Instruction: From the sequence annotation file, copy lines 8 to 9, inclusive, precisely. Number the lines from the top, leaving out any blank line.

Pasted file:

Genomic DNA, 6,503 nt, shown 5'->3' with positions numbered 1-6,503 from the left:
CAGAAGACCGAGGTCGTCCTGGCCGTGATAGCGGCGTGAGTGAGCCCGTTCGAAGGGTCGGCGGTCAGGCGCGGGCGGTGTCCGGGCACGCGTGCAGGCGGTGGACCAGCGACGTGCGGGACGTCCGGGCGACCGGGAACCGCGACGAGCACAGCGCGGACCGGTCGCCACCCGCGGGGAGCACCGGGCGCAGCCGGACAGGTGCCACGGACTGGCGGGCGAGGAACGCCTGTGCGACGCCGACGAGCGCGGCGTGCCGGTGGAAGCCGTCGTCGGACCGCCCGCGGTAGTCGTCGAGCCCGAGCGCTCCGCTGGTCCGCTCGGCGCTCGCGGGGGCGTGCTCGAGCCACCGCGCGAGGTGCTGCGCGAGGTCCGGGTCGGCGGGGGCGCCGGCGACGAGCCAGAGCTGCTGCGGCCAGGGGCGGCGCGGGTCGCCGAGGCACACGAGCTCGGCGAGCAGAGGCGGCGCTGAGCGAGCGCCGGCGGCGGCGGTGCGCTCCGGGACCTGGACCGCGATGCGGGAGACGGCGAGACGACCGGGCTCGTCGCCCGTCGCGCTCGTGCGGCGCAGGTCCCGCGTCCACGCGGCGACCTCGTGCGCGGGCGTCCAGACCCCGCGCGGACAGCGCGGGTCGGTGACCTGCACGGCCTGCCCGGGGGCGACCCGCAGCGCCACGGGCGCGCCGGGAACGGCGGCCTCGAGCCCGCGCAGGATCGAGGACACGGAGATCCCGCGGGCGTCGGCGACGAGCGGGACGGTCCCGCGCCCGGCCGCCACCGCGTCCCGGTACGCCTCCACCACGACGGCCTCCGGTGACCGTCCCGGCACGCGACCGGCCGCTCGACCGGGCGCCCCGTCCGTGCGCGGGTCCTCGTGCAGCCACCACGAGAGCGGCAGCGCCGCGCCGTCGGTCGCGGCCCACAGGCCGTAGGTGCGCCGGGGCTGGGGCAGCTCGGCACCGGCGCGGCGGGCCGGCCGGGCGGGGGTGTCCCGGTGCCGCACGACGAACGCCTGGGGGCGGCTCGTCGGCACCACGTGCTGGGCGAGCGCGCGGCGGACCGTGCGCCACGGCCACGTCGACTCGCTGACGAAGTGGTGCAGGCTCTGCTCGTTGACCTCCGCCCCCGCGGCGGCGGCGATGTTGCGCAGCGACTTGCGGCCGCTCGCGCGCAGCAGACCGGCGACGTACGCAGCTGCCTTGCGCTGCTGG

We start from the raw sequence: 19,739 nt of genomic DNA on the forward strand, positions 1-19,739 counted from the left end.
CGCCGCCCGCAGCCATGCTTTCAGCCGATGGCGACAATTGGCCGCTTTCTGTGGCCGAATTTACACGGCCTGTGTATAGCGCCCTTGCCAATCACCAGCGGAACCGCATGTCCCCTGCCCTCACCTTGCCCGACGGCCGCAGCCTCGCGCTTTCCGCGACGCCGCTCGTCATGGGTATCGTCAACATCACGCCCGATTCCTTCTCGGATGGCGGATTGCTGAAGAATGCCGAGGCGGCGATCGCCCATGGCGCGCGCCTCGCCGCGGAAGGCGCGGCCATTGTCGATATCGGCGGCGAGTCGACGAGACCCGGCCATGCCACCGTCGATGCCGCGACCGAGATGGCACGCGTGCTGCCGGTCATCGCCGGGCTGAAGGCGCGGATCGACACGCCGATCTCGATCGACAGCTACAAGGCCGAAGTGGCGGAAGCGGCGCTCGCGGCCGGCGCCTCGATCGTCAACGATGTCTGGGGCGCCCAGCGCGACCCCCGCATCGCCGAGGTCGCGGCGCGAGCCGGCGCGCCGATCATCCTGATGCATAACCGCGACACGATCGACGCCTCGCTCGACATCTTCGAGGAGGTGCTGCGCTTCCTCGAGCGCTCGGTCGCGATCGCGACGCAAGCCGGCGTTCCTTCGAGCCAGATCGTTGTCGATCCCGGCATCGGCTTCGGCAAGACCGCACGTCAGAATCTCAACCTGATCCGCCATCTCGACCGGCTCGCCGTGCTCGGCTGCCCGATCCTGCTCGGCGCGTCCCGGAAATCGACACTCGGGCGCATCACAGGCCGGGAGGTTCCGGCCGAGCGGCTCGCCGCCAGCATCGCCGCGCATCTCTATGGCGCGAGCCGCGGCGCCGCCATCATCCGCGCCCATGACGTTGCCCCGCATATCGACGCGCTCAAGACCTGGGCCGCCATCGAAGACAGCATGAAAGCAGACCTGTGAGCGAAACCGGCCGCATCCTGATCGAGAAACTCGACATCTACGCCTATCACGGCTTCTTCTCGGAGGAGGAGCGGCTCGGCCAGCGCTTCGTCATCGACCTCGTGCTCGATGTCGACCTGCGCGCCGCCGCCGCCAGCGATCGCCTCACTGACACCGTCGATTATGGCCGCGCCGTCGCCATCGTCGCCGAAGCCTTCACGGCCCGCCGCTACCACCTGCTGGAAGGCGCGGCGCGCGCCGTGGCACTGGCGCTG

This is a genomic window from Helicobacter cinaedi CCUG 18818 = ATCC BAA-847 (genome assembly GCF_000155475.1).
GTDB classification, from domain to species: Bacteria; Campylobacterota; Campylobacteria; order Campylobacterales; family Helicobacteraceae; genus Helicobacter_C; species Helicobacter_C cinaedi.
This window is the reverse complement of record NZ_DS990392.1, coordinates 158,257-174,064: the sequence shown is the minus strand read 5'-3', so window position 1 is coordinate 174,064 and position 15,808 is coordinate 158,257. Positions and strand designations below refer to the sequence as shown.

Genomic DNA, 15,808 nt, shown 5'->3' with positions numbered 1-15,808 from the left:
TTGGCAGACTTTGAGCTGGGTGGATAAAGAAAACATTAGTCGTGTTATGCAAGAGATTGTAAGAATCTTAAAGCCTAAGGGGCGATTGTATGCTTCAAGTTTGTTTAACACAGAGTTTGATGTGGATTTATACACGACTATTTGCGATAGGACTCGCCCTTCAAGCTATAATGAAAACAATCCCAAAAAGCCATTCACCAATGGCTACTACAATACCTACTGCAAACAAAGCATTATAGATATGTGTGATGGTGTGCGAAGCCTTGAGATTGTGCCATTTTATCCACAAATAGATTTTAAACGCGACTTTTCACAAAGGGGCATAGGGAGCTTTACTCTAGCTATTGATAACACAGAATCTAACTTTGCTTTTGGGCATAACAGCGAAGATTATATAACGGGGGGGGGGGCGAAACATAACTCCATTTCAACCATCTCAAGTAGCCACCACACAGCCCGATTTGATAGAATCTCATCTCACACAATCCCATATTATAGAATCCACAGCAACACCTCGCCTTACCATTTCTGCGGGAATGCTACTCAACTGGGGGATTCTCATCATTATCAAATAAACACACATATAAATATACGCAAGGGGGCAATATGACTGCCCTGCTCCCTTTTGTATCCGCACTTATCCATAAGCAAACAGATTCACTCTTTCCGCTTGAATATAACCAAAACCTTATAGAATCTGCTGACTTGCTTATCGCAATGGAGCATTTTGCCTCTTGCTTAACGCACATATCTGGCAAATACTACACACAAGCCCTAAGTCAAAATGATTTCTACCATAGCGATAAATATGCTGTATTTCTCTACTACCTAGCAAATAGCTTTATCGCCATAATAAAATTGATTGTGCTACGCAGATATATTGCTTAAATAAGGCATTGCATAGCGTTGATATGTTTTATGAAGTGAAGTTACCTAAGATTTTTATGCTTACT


Genomic DNA, 15,808 nt, shown 5'->3' with positions numbered 1-15,808 from the left:
TTGGCAGACTTTGAGCTGGGTGGATAAAGAAAACATTAGTCGTGTTATGCAAGAGATTGTAAGAATCTTAAAGCCTAAGGGGCGATTGTATGCTTCAAGTTTGTTTAACACAGAGTTTGATGTGGATTTATACACGACTATTTGCGATAGGACTCGCCCTTCAAGCTATAATGAAAACAATCCCAAAAAGCCATTCACCAATGGCTACTACAATACCTACTGCAAACAAAGCATTATAGATATGTGTGATGGTGTGCGAAGCCTTGAGATTGTGCCATTTTATCCACAAATAGATTTTAAACGCGACTTTTCACAAAGGGGCATAGGGAGCTTTACTCTAGCTATTGATAACACAGAATCTAACTTTGCTTTTGGGCATAACAGCGAAGATTATATAACGGGGGGGGGGGCGAAACATAACTCCATTTCAACCATCTCAAGTAGCCACCACACAGCCCGATTTGATAGAATCTCATCTCACACAATCCCATATTATAGAATCCACAGCAACACCTCGCCTTACCATTTCTGCGGGAATGCTACTCAACTGGGGGATTCTCATCATTATCAAATAAACACACATATAAATATACGCAAGGGGGCAATATGACTGCCCTGCTCCCTTTTGTATCCGCACTTATCCATAAGCAAACAGATTCACTCTTTCCGCTTGAATATAACCAAAACCTTATAGAATCTGCTGACTTGCTTATCGCAATGGAGCATTTTGCCTCTTGCTTAACGCACATATCTGGCAAATACTACACACAAGCCCTAAGTCAAAATGATTTCTACCATAGCGATAAATATGCTGTATTTCTCTACTACCTAGCAAATAGCTTTATCGCCATAATAAAATTGATTGTGCTACGCAGATATATTGCTTAAATAAGGCATTGCATAGCGTTGATATGTTTTATGAAGTGAAGTTACCTAAGATTTTTATGCTTACT